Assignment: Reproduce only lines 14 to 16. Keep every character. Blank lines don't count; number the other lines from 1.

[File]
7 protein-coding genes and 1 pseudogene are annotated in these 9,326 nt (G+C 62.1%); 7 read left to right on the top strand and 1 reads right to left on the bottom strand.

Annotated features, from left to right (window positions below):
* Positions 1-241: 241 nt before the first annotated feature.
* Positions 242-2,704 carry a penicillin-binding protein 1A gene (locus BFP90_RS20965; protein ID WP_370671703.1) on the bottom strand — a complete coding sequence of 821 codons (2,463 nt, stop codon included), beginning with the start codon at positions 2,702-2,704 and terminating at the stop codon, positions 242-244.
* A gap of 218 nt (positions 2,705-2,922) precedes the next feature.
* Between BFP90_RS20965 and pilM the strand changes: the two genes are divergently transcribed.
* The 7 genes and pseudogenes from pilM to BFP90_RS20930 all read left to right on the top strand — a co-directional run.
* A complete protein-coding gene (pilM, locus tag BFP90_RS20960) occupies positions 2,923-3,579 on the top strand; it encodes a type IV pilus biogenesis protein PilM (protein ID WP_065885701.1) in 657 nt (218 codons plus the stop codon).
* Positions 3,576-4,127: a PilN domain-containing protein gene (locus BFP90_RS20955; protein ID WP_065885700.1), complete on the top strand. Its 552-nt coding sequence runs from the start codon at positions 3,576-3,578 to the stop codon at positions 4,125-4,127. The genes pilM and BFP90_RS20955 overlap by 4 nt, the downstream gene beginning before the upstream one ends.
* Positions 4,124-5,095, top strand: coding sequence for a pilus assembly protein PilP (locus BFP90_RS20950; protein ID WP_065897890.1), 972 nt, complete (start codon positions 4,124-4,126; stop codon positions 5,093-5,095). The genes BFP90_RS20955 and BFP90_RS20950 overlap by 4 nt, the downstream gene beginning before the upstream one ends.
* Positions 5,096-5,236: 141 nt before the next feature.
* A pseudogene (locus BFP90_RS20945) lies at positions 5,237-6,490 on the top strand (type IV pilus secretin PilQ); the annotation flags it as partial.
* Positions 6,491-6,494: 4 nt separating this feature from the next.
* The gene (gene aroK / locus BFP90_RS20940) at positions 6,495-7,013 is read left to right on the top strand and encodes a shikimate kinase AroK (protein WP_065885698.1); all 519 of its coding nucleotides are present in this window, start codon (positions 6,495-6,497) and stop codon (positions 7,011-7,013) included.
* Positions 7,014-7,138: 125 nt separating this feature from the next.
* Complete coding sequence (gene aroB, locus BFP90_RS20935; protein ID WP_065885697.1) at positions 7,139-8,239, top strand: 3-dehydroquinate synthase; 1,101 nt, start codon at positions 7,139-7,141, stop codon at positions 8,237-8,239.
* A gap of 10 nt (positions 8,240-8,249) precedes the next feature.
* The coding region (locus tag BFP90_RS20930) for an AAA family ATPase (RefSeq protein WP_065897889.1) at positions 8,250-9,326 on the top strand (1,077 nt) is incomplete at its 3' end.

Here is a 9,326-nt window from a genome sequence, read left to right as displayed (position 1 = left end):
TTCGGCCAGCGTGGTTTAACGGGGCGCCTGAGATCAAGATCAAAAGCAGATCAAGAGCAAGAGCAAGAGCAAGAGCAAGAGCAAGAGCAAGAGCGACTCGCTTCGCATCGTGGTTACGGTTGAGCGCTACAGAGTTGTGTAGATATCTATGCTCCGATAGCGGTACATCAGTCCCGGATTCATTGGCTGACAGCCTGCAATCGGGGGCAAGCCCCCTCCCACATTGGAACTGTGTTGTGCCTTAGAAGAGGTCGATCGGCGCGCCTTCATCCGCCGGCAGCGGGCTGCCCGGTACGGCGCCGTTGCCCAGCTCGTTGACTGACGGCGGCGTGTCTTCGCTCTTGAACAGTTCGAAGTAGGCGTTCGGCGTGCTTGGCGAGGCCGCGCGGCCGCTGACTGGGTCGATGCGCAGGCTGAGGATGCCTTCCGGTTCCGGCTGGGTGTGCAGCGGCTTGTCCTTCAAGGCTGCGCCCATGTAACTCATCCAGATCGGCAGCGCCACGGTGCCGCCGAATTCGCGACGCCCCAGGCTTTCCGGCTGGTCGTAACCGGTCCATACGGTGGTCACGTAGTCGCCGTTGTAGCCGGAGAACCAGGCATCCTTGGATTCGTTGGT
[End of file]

* The gene (gene aroK / locus BFP90_RS20940) at positions 6,495-7,013 is read left to right on the top strand and encodes a shikimate kinase AroK (protein WP_065885698.1); all 519 of its coding nucleotides are present in this window, start codon (positions 6,495-6,497) and stop codon (positions 7,011-7,013) included.
* Positions 7,014-7,138: 125 nt separating this feature from the next.
* Complete coding sequence (gene aroB, locus BFP90_RS20935; protein ID WP_065885697.1) at positions 7,139-8,239, top strand: 3-dehydroquinate synthase; 1,101 nt, start codon at positions 7,139-7,141, stop codon at positions 8,237-8,239.